Pacific Coast Bicycle Route – Day 32- Only 20 Miles, Nothing to Bragg About

We were delayed from leaving early this morning as the Westport Hotel doesn’t serve their first round of breakfast(coffee, fresh baked scones, jellies, butter, and a fruit dish- all delivered to your room) until 8:00 AM. Second breakfast is served downstairs at 9:00, a delicious sausage fritatta, fried potatoes and french bread toast with another selection of fresh jams. ¬†Since our trip today is only about 20 miles, it’s not a problem. We just hope traffic won’t be too bad.

We left Westport around 10:00 AM, a far cry from our departure time yesterday. Route 1 was not too busy and all the vehicles were cautious in passing us.

Leaving Westport on Route 1
Leaving Westport on Route 1

The local folks say that the local drivers, truck drivers incuded, know that cyclists will be on the road and prepare for passing them. The ones we have to worry about are the old folks from out of state driving around in their big — RV’s . Lots of roller hills today, quick up and downs and not real steep made the ride fun.

Rollers - quick up and down - no steep hills on Route 1 leaving Westport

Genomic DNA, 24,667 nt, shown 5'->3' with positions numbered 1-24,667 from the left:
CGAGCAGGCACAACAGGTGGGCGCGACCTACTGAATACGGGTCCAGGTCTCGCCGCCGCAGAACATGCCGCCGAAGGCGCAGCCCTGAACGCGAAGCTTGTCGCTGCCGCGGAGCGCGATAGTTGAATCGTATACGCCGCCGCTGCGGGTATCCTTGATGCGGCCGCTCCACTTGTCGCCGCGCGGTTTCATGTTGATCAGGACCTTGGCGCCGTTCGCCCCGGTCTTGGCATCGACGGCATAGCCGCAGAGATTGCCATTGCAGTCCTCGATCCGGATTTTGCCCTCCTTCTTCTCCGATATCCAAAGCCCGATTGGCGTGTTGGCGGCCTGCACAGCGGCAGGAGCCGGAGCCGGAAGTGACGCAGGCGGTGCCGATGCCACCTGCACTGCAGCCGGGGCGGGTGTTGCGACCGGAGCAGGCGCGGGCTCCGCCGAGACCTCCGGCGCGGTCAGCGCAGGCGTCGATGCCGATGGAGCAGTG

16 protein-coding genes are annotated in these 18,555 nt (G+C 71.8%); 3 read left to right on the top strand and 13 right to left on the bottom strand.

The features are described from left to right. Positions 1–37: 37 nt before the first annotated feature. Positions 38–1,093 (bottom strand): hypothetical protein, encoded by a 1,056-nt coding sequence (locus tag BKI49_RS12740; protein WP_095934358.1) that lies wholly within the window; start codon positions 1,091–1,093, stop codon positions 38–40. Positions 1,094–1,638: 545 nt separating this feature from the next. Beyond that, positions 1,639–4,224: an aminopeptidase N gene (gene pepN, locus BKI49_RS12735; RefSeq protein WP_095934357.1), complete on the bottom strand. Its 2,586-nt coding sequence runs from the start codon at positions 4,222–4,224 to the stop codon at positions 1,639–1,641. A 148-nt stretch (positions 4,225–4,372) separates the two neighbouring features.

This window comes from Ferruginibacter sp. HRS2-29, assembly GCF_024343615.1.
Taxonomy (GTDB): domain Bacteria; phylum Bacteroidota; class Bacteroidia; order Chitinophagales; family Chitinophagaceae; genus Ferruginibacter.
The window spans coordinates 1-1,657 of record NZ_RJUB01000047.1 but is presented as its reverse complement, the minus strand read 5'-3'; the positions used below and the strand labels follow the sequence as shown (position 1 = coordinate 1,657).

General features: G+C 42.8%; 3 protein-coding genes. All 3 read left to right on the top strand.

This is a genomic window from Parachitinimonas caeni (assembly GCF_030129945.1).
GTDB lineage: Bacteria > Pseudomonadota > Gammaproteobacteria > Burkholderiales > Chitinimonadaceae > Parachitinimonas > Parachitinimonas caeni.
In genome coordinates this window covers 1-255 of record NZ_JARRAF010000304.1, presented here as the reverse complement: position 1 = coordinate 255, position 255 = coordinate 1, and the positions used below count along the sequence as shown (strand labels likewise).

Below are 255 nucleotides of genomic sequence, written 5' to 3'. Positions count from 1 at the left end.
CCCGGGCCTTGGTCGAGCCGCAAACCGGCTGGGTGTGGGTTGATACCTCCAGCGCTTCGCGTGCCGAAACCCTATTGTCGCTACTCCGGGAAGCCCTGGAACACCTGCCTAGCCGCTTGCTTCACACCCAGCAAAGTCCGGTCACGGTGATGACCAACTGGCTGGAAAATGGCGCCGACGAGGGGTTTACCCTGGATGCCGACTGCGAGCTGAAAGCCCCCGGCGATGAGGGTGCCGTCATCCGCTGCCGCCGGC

Rollers – quick up and down – no steep hills on Route 1 leaving Westport
Nice bridge with its own bike section, love it! Crosses Ten Mile River outside of Fort Bragg
Nice bridge with its own bike section, love it! Crosses Ten Mile River outside of Fort Bragg

After 12 miles on Route 1, we turned off to pick up a multi-use trail

Multi-use trail - Haul Rd to Fort Bragg
Multi-use trail – Haul Rd to Fort Bragg
They said this was a good bike trail, but we were sand-bagged!
They said this was a good bike trail, but we were sand-bagged!

that was called the Haul Road for the former lumber/logging company that operated out of Fort Bragg (now closed as of 2002 ) started as a family lumber company -sold to Union Lumber Co., then Boise Cascade, then Georgia Pacific Рthe 437 acre closed mill site in Fort Bragg is still owned by the Koch brothers and is still in remediation for toxic wastes, etc.  However, the city of Fort Bragg was able to create parklands and the multi-use trail along the coast (about 100 acres)(where the Glass Beach is located). Bill took some zoomed in photos from the top of the cliff to the beach below.

Looking down on Glass Beach, Fort Bragg
Looking down on Glass Beach, Fort Bragg

In the early 20th century, the beach was used as a dump site and years of wave action have created the tiny bits of sea glass – folks are asked to leave the glass but there were “pickers” when we cycled by today.

Plaque explaining old dump site
Plaque explaining old dump site
Glass remnants on Glass Beach
Glass remnants on Glass Beach

We stopped at Eggheads for lunch – great sandwiches, then on to two used bookstores, and now we are settled at the Best Western mapping out our route for the next few days. Hope to be in Bodega Bay by Monday.